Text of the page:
The Purple Martin Connection

East of the Rocky Mountains, Purple Martins almost exclusively nest in birdhouses provided by humans. This bond between man and bird did not always exist, of course. It evolved over centuries naturally and likely by accident. Now that Purple Martins are so dependent upon us for their housing, it becomes incumbent upon us to foster this uniquely beautiful relationship. Let us briefly explore how this bond became so strong, and examine the opportunity it gives us to step into our roles as stewards and caretakers – rather than ravagers – of the natural world.

Originally, Purple Martins nested in abandoned woodpecker holes, decaying trees, or wherever they could find a cavity big enough to contain their nest. Native Americans initiated the human connection with the birds. Gourds were hollowed out and hung from poles or tree branches to cure, to be later used as water vessels. The people were probably surprised when first they saw a pair of steel-blue martins making a cozy abode in their beverage ware!

Later, European colonists and frontiersmen took note of the ties between Purple Martins and the Natives. In 1831, a man named Alexander Wilson observed, “Even the solitary Indian seems to have a particular respect for this bird.” [“Thanks to Native Americans, Purple Martins Underwent a Complete Tradition Shift” – James R. Hill, III] The Native Americans may have nurtured the relationship with Purple Martins because of the massive amounts of insects they eat. (It is important to understand, though, that mosquitoes are not on the martins’ menu; that myth was an invention of unscrupulous marketers trying to sell more birdhouses!) It is also quite possible that the Natives simply enjoyed the aerobatic feats of these nimble flyers, as many people do today.

As people expanded into the Purple Martins’ territory, there were fewer and fewer places for martins and other birds to nest. Luckily, people already knew how to provide homes for the martins, at least in a rudimentary fashion.

However, our encroachment continued, and the pressure on Purple Martin populations increased exponentially. Urban expansion, suburban sprawl, road building, deforestation, river damming, and many of our other activities nearly spelled the end for the enchanting, gregarious martins.

Finally, concerned citizens began to try to reverse the downward trend in the number of Purple Martins. New types of housing were developed, eventually evolving into the multi-unit bird apartments that can now be seen all across the eastern half of the United States and southeastern Canada. The designs and specifications of Purple Martin birdhouses continue to change as we learn more about these wonderful birds. The large, mansion-like houses, made of wood, plastic, aluminum, or some combination of these, supplanted the natural gourds as the favorites of Purple Martin landlords; but the gourds, like the martins themselves, are making a comeback. Many people spend days carving and curing gourds to hang from wires or mount on poles. The birdhouse manufacturers have also thrown their hats into the ring, producing durable, attractive artificial Purple Martin gourds that the birds seem to love.

The Purple Martin enthusiasts began to spread the word about the plight of the birds, and, over time, more and more people ventured into the realm of Purple Martin landlording. The number of martins nesting in the U.S. and Canada has rebounded significantly, though the population is still meager in comparison to its former size.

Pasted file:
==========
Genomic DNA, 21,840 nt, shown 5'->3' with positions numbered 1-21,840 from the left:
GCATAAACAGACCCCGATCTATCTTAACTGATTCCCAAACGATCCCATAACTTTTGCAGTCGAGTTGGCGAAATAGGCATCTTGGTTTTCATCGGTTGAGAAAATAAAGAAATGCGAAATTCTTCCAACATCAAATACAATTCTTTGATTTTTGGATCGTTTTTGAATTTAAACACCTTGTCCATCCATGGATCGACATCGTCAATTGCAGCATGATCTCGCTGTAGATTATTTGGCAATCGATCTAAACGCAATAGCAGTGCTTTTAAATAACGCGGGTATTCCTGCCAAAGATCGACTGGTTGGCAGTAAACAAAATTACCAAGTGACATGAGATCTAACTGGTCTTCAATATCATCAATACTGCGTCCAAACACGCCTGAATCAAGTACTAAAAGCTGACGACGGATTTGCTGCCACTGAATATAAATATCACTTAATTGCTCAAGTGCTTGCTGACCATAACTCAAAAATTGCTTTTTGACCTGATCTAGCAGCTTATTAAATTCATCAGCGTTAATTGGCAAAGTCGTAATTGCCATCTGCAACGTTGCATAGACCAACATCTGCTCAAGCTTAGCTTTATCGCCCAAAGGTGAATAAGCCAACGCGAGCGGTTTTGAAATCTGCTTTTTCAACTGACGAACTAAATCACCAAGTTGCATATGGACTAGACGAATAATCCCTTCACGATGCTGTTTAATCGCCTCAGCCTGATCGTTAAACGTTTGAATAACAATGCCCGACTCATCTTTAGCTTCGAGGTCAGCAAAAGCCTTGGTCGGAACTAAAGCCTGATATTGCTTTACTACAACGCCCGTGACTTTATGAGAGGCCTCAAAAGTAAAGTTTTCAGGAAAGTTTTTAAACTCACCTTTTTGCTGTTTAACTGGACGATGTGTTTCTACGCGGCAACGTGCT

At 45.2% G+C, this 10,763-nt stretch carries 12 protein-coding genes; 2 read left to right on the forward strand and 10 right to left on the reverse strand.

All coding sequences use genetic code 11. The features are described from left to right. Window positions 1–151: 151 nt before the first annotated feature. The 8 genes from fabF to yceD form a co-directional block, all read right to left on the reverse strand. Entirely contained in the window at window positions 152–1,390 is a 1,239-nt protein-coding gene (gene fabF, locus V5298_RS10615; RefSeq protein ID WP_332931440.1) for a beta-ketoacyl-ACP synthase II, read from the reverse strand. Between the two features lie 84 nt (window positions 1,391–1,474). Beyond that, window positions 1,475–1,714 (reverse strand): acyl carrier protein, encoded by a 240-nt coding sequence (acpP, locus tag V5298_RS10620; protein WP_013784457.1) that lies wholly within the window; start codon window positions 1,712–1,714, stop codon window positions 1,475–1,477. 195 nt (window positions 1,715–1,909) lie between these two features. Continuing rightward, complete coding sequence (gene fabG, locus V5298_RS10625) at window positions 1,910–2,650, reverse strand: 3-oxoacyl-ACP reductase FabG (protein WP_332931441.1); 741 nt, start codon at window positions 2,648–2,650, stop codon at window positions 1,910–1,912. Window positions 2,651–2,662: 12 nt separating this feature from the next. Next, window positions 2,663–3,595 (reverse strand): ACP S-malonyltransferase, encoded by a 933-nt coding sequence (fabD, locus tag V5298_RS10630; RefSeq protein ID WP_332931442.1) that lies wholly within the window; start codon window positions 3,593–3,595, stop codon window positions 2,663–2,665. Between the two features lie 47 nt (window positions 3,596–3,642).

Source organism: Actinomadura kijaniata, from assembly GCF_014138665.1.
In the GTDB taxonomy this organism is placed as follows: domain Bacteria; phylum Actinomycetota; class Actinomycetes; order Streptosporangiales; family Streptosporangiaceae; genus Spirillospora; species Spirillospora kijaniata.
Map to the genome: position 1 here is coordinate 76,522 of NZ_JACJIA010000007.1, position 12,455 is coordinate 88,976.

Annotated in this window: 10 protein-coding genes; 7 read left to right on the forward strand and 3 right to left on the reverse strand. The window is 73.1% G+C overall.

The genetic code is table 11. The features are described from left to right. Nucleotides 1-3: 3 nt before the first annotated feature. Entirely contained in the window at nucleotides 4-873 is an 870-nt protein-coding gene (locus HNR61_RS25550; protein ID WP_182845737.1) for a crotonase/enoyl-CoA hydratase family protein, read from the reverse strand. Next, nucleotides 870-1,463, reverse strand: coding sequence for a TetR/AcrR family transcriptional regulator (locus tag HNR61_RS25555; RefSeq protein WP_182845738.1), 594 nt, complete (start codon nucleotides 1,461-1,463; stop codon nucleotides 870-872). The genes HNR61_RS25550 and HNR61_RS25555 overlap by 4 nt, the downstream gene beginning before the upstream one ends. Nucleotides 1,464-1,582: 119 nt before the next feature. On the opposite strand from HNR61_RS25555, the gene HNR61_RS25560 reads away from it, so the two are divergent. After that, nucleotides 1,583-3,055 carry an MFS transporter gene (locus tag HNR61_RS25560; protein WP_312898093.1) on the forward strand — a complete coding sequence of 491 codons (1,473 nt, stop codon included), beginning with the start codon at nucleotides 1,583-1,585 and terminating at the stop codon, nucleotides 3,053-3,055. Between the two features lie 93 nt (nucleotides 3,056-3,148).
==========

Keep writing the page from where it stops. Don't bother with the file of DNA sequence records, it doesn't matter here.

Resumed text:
The prevalence of competitors like European Starlings and English House Sparrows, coupled with the effects of human society will prevent Purple Martins from reestablishing their former number, but there is no reason why they cannot have a robust and healthy population. Their fate is now in our hands. We, who initiated the Purple Martin Connection so long ago, can make all the difference.

How Often Have You Asked Yourself “Does the Law of Attraction Work?”

Does the Law of Attraction work is what everybody was asking a few years ago. After the mind- expanding film “The Secret” of Rhonda, Byrne everyone began to try to see if this incredible revelation to mankind was true or not. This law virtually states, that like attracts like and that you get what you think about, whether you want it or not!

Let me tell you of my first experience with the Law of Attraction. I decided to test myself on something “safe” and so decided not to try for a white Spanish-style villa overlooking the sea as was my dream, but to try to manifest some (believe it or not?) birds. I already had a couple of blackbirds and a solitary robin dropping in to pay me visits, but I decided, despite my huge silver-grey cat, which overseered the shady vines in my garden, that I would like to see all types of birds hopping and chattering near my window to keep me company. Does the law of attraction work I mean does it really work?” I kept asking myself? I just felt I had to find out for the sake of my sanity.

At breakfast, as I sat near the window that overlooks my garden, I tried to imagine all types of birds dodging each other for the crumbs that I had scattered on the table. My big fat grey cat, sat with me and watched. Days went by, and I was beginning to lose heart. I continuously counted the birds. Two blackbirds plus one robin made three. I must admit that my confidence in this law slowly began to ebb. I had read a story of a boy manifesting a feather, so why couldn’t I manifest a few birds? My only train of thought was, I know the law of attraction works for others but does the law of attraction work for me.? The cool spring turned into a scorching summer. Robin disappeared, and some swallows came to dip their wings in the marble bird-bath. Downhearted, I eventually got my thoughts off the birds.